Posted: 2 November 2009
|The cast of 'The Ferryman's Daughter'. Click for larger image.|
Glenn Richards recently sent the Alan Bush Trust a photo of the cast of 'The Ferryman's Daughter' which was performed at Chase Terrace Middle School, Burntwood, Staffordshire in 1978.
He also sent an account of the performance which we reproduce below with his permission:
In 1961, Alan Bush composed and Nancy Bush wrote the libretto of a children's operetta entitled 'The Ferryman's Daughter'. This was the third operetta which Alan and Nancy Bush had written together and it was published by Novello and Co. Ltd. Time of performance is approximately one hour.
It was first performed at St. Christopher's School, Letchworth on 6 March 1964. It was produced by Reginald Snell and Austin O'Neill was the musical producer.
In December 1978, The Ferryman's Daughter was performed at Chase Terrace Middle School, Rugeley Road, Burntwood, Staffordshire and produced by the music tutor, Heather Price.
The operetta takes place in the 18th Century beside the Thames at Wapping Old Stairs. The cast is made up of Mr Wilkins, an old waterman, Jenny, his daughter, Nat, a young waterman, Tom Starling, a young farmer, Mrs Patchett, a fisherman's wife and a chorus of watermen, fishermen and girls.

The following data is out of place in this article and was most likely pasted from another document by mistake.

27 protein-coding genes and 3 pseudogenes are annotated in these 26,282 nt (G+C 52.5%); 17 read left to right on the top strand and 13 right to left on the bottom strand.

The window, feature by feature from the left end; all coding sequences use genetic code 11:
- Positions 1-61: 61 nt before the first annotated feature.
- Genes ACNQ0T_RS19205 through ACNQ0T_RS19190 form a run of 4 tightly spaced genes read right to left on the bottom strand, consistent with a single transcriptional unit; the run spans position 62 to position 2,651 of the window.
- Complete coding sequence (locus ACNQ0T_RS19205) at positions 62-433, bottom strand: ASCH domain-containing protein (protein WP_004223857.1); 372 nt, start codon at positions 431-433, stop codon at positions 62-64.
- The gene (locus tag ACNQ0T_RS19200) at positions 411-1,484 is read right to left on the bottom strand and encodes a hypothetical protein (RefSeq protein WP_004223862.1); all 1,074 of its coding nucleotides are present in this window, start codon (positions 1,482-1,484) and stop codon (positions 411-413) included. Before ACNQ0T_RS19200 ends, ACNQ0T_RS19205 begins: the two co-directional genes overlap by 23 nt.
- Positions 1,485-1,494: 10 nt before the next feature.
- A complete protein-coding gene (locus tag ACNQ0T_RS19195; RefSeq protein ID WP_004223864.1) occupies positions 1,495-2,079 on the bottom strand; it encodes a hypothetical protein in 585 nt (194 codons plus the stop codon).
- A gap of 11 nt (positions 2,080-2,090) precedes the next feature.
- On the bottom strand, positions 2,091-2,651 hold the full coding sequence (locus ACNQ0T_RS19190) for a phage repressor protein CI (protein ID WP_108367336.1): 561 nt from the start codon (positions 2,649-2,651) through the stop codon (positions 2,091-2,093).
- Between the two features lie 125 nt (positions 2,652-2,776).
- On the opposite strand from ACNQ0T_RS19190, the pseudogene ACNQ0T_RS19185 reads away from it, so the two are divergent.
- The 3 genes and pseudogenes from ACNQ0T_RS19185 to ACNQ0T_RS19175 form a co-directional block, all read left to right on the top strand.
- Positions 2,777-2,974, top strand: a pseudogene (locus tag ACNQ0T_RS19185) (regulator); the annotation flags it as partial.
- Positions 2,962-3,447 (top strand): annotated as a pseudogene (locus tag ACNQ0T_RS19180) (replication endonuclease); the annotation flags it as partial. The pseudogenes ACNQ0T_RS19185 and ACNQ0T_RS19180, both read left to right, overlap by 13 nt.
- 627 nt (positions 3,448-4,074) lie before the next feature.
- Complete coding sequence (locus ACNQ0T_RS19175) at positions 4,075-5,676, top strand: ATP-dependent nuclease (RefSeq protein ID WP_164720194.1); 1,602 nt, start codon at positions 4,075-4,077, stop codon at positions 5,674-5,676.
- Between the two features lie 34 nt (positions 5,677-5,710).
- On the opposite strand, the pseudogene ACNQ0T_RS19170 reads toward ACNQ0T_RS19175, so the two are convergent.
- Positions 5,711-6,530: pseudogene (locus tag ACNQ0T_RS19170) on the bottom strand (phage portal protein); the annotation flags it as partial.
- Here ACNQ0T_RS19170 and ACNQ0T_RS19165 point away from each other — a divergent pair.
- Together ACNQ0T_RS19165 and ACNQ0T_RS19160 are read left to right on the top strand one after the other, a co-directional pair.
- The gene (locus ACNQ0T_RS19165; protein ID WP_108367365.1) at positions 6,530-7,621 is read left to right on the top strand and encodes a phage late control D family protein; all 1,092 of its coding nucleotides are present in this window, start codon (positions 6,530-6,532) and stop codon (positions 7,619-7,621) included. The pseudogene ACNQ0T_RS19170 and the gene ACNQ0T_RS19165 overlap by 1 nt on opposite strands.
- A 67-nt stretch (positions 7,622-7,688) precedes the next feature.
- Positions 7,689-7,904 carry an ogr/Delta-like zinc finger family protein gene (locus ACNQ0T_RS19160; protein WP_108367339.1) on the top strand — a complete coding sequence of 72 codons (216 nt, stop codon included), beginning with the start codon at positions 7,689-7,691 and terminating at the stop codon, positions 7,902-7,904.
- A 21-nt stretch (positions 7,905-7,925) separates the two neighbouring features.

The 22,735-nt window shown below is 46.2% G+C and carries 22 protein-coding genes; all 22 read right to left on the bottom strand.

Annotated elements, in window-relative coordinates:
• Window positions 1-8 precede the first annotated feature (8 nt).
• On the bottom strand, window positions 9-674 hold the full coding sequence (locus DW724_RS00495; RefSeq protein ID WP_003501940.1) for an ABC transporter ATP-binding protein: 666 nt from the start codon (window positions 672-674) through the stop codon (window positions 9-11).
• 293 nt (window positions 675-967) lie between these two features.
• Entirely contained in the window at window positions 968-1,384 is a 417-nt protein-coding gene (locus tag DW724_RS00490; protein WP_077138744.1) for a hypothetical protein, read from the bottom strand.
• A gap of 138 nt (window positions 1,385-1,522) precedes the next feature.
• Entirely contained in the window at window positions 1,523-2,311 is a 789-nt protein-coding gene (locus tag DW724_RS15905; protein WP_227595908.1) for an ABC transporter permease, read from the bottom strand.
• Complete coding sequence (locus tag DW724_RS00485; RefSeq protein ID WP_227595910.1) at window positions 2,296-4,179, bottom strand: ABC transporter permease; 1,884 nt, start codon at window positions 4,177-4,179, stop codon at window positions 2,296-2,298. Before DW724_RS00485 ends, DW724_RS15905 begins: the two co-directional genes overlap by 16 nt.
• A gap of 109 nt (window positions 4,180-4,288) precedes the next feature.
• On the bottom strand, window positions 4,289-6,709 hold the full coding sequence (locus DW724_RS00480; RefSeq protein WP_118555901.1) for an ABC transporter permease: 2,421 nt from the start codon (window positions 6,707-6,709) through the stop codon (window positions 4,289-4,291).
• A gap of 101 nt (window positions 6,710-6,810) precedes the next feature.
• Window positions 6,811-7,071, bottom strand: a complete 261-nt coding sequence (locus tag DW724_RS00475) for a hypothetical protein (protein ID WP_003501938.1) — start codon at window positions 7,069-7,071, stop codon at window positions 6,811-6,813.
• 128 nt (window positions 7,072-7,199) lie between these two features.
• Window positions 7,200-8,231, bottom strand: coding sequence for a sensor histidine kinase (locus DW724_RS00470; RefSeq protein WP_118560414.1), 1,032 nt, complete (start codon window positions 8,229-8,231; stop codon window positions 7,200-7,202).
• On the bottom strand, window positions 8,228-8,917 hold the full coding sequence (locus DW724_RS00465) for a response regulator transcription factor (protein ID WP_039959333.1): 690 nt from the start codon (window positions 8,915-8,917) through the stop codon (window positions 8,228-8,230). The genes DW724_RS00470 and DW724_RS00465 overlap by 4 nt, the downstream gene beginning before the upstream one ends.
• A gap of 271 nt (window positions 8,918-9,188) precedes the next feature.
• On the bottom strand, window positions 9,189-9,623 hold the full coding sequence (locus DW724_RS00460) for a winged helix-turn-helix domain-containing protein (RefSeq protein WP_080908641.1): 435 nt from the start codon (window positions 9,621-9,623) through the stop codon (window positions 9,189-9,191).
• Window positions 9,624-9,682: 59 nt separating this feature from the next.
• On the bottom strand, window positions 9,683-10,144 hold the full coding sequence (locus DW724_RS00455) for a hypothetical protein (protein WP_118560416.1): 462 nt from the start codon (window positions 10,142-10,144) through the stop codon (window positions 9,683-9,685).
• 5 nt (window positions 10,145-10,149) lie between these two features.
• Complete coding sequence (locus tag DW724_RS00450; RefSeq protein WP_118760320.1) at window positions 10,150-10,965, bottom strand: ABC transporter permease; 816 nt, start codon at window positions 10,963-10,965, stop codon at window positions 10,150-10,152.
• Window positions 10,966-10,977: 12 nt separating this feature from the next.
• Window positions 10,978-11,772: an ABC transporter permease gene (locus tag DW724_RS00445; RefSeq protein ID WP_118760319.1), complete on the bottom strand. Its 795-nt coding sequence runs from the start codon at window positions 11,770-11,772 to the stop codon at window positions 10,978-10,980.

The story of the operetta is one of love and rivalry. Mr Wilkins, a Thames waterman, is getting too old to carry on his trade. His daughter, Jenny, sells fish along the waterside, and is sure she can make a living for both of them, but her father wants her to marry a waterman, so he can retire with an easy mind. Jenny is in love with Tom Starling, a young farmer, and does not agree.
Every year, there is a race for the championship of the river, soon to take place. Mr Wilkins announces, to Jenny's dismay, that the winner may marry his daughter if she will agree, and also have his boat and custom. To Nat, a young and conceited waterman, who was last year's champion, the result seems a foregone conclusion. Tom, however, asks if he can compete. Nat and the other watermen make fun of him, but as they think he has no chance of winning, he is allowed to take part.
The race takes place and Tom, after a disasterous start, draws level and finally overtakes Nat, the flagging champion. He passes the winning post before all the rest and is awarded not only the waterman's silver badge, but Jenny's hand. The happy ending is celebrated with a general song and dance.
Glenn took the part of Nat, and wrote that he still remembers all the songs. In the photo, Jenny is seated on the left, and Tom, with leeks and a country bumpkin style smock, stands behind her. Mrs Patchett, with the hat, also stands behind Jenny. Glenn, sitting with a tankard in the centre, as Nat, gets his come-uppance in the race. Mr Wilkins, the old ferryman, wearing a spotted kerchief, is seated third from the right.